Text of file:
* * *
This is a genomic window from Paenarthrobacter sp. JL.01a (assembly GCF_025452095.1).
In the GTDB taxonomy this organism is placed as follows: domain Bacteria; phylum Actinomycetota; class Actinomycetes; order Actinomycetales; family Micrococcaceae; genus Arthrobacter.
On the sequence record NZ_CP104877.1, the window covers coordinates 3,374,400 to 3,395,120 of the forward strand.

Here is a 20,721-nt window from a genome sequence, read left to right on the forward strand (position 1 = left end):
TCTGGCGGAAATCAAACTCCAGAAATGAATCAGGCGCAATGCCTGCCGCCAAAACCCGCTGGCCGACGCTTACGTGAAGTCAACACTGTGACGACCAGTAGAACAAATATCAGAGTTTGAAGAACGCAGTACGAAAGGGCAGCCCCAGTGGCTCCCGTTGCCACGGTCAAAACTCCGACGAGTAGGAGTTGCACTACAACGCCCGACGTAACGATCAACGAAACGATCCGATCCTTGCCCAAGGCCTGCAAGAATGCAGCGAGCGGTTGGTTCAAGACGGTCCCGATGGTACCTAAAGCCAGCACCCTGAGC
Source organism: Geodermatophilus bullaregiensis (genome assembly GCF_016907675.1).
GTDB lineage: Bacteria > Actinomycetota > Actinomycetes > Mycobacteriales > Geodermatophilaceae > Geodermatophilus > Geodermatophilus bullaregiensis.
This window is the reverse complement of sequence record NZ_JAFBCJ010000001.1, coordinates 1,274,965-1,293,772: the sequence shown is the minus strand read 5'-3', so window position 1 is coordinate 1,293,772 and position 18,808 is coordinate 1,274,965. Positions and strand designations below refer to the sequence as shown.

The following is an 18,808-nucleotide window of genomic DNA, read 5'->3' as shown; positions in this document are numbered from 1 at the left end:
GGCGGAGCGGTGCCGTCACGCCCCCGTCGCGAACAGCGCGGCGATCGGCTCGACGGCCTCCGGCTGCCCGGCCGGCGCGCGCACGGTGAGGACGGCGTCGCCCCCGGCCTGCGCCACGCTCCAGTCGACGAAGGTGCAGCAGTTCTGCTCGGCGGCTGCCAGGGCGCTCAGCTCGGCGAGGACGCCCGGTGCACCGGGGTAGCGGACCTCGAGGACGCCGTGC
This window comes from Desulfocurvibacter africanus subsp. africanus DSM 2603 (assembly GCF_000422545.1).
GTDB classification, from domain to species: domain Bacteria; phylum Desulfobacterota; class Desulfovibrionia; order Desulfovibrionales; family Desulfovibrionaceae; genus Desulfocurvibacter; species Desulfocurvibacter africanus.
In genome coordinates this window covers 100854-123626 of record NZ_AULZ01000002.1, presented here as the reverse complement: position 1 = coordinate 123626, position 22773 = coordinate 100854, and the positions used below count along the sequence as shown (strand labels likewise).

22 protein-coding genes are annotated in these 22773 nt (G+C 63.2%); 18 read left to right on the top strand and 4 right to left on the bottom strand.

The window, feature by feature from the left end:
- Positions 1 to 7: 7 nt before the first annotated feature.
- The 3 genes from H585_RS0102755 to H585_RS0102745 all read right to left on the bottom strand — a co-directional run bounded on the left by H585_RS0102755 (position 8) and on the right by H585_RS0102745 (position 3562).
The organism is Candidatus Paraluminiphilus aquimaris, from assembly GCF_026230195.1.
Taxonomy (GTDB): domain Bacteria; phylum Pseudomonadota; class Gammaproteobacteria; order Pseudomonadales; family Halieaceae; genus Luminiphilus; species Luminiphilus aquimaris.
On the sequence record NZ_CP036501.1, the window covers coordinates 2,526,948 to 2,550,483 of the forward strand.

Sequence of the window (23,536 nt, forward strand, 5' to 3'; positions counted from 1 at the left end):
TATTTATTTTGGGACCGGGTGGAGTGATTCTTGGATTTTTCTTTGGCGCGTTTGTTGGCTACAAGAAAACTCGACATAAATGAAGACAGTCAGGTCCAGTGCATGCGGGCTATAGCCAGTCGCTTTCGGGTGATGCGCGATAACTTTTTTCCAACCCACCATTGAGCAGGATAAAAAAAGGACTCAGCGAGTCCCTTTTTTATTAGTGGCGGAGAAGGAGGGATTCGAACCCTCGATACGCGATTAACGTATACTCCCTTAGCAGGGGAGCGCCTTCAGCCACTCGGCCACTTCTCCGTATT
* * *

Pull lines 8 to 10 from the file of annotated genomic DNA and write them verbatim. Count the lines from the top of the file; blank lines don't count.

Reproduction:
This window is the reverse complement of sequence record NZ_JAFBCJ010000001.1, coordinates 1,274,965-1,293,772: the sequence shown is the minus strand read 5'-3', so window position 1 is coordinate 1,293,772 and position 18,808 is coordinate 1,274,965. Positions and strand designations below refer to the sequence as shown.

The following is an 18,808-nucleotide window of genomic DNA, read 5'->3' as shown; positions in this document are numbered from 1 at the left end:
GGCGGAGCGGTGCCGTCACGCCCCCGTCGCGAACAGCGCGGCGATCGGCTCGACGGCCTCCGGCTGCCCGGCCGGCGCGCGCACGGTGAGGACGGCGTCGCCCCCGGCCTGCGCCACGCTCCAGTCGACGAAGGTGCAGCAGTTCTGCTCGGCGGCTGCCAGGGCGCTCAGCTCGGCGAGGACGCCCGGTGCACCGGGGTAGCGGACCTCGAGGACGCCGTGC